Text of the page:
An Arab-French writer explores in sensuous hindsight the life-changing nature of a passionate affair. Al Neimi's first-person narrator, a scholar of Arab literature, works as a university librarian in Paris, where her discovery of erotic Arabic texts rekindles the memory of an explosive earlier affair with a man she calls the Thinker. The narrator delights in her secret textual discoveries ("Arabic, for me, is the language of sex," she writes), which underscore the repression of women, on the one hand, while celebrating the healthful, God-given nature of coition, on the other. Parallel to her research, she prods her female friends for tales of sexual exploits and muses on her own upbringing, when the silence and ignorance surrounding sex fueled her desire for greater knowledge. Despite the novel's somewhat disorienting structure, the narrator's description of her sexual awakening with the Thinker delivers sensationally beautiful erotic moments, revealing a skillful, enticing voice from the Arab world. (May)Copyright © Reed Business Information, a division of Reed Elsevier Inc. All rights reserved.
The Proof of the Honeyby Salwa Al Neimi
A bestseller throughout the Arab world, a tribute to sex, eroticism, language and liberty, The Proof of the Honey is a superb celebration of female pleasure. A Syrian scholar working in Paris is invited to contribute to a conference on the subject of classic erotic literature in Arabic. The invitation provides occasion for her to evoke memories from her own life, to exult in her personal liberty, her lovers, her desires, and to revisit moments of shared intimacy with other women as they discuss life, love, and sexual desire.
Far more than an erotic novel, The Proof of the Honey is a surprising and illuminating voyage into the history of Arabic literature. Borrowing inspiration from The Thousand and One Nights, erudite asides are woven into the fabric of the protagonist's story and the stories of her lovers. Affirming that "Arabic is the language of sex," and making desire the source of her own personal liberty, Al Neimi has written a stirring novel about the place afforded sex in modern Arabic society and its relationship to the long, rich tradition of Arabic erotica.
An unprecedented success throughout the Arab world.
Salwa Al Neimi [is] the most audacious among contemporary Arab novelists.
Al Neimi announces the end of a taboo in the Arab world: that of sex!
Employing an elegant and graceful line of argumentthat if the act of sex is legitimate than all words used to describe the act can be no less sothis compelling novel renders homage to both love and language.
In this seemingly autobiographical narrative, Al Neimi mines the depths of Arabic literature in an attempt to revive the forgotten language of sexuality. Her purpose is to show the subtle tension that exists between today's conservative Arab and Middle Eastern cultures and their lascivious literary past. Al Neimi continually underscores her thesis that Arabic is the language of sex by referencing the works of Ahmad ibn Yahya, Ali al-Katibi, and al-Tijani. The anonymous narrator, who works as a librarian, is asked to compile and give a presentation on classical Arab erotica. While uncovering the sensuality of classical Arabic literature, she unlocks her own hidden sensuality through purely sexual relationships. In the novel, the continual oscillation between classical texts and modern society produces humorous chapters dealing with both Viagra and Sex and the City. A best seller throughout the Arab world, this book will have wide appeal, particularly to readers of erotica, women's, studies and contemporary Arabic literature.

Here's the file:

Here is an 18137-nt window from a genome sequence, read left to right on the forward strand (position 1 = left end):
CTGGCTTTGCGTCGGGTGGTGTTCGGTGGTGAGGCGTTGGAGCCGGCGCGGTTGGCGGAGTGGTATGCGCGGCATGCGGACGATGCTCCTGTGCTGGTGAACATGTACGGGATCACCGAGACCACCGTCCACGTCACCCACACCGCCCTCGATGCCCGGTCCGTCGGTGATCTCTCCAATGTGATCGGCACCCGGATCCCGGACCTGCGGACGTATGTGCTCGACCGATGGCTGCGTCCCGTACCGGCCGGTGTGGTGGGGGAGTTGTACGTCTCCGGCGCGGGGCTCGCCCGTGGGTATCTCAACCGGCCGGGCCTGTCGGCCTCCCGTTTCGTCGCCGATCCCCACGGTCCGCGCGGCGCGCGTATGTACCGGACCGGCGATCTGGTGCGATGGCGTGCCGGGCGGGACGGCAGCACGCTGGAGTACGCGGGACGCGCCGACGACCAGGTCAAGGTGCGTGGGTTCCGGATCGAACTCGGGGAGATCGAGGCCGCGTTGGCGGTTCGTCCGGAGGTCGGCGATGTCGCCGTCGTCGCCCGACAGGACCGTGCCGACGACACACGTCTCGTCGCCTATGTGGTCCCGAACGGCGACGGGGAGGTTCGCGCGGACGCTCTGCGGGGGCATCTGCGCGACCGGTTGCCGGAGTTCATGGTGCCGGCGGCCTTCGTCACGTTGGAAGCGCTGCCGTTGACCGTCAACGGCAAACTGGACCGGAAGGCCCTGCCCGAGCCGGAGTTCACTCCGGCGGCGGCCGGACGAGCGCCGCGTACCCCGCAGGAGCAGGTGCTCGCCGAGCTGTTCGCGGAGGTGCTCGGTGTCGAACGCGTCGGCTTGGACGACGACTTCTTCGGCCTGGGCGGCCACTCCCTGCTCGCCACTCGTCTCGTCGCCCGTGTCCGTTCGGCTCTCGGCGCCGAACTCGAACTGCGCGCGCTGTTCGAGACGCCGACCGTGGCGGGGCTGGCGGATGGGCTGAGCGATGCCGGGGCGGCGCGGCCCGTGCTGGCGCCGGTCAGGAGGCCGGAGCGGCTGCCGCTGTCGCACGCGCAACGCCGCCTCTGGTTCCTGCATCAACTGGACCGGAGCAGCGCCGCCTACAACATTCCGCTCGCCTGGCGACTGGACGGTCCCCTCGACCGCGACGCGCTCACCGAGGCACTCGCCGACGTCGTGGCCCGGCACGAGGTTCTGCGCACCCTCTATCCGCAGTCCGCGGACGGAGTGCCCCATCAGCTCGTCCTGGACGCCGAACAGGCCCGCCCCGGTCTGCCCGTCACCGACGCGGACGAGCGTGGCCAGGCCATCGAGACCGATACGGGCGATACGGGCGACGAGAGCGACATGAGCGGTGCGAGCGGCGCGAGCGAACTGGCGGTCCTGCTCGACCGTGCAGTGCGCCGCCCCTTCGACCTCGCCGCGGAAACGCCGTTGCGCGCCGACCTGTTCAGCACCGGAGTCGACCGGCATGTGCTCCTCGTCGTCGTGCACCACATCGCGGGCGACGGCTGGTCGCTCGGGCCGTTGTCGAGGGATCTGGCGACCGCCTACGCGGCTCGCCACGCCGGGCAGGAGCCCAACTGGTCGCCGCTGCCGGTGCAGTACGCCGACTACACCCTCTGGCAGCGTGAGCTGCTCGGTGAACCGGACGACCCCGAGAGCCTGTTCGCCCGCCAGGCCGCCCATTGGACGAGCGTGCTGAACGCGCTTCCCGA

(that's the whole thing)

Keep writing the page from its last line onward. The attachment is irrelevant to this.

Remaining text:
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What People are Saying About This
A wholesome, beautiful, generous book of incredible erudition. (Yasmina Khadra, author of The Attack)
"A wholesome, beautiful, generous book of incredible erudition."
-Yasmina Khadra, author of The Attack
"An unprecedented success throughout the Arab world."
-Le Nouvel Observateur
"Salwa Al Neimi [is] the most audacious among contemporary Arab novelists."
- Al Jazeera
"Al Neimi announces the end of a taboo in the Arab world: that of sex!"
Meet the Author
Salwa Al Neimi was born in Damascus, Syria. Since the mid- seventies, she has lived in Paris, where she studied Islamic Philosophy and Theatre at the Sorbonne. She has published three volumes of poetry and a collection of short stories.
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I had to buy the book When I read that this book was about “an Arab-French writer [who] explores in sensuous hindsight the life-changing nature of a passionate affair,” I had to buy the book. The Proof of the Honey turned out to be a bit more and a bit less than what I expected. It is classified as fiction, but it reads like a collection of biographical essays – all pertaining to sex. Sexuality of women and men, specifically within the Arab culture, and not simply regarding affairs (which is really what caught my interest). Since the plotlines are so light, I found myself analyzing my own sexuality and learning new things about myself. I was not as blown away as other readers about her treatment of erotica, although Salwa Neimi surely does bring a surprisingly frankness to such a taboo topic. “Is the scandal in the act or the proclamation of the act?” The book is banned in many Arab nations but a best-seller in those that allow it. It’s a significant piece for dispelling myths and revealing the complexities of Arab culture, but this book just the tip of the iceberg. I immediately think about the hot and steamy passages of Arabian Nights: a collection of ancient folk tales compiled in Arabic during the Islamic Golden Age (8 AD – 1258). As Neimi says herself, “Arabic is the language of sex.” Overall, this is a great, eye-opening novella. I highly suggest it!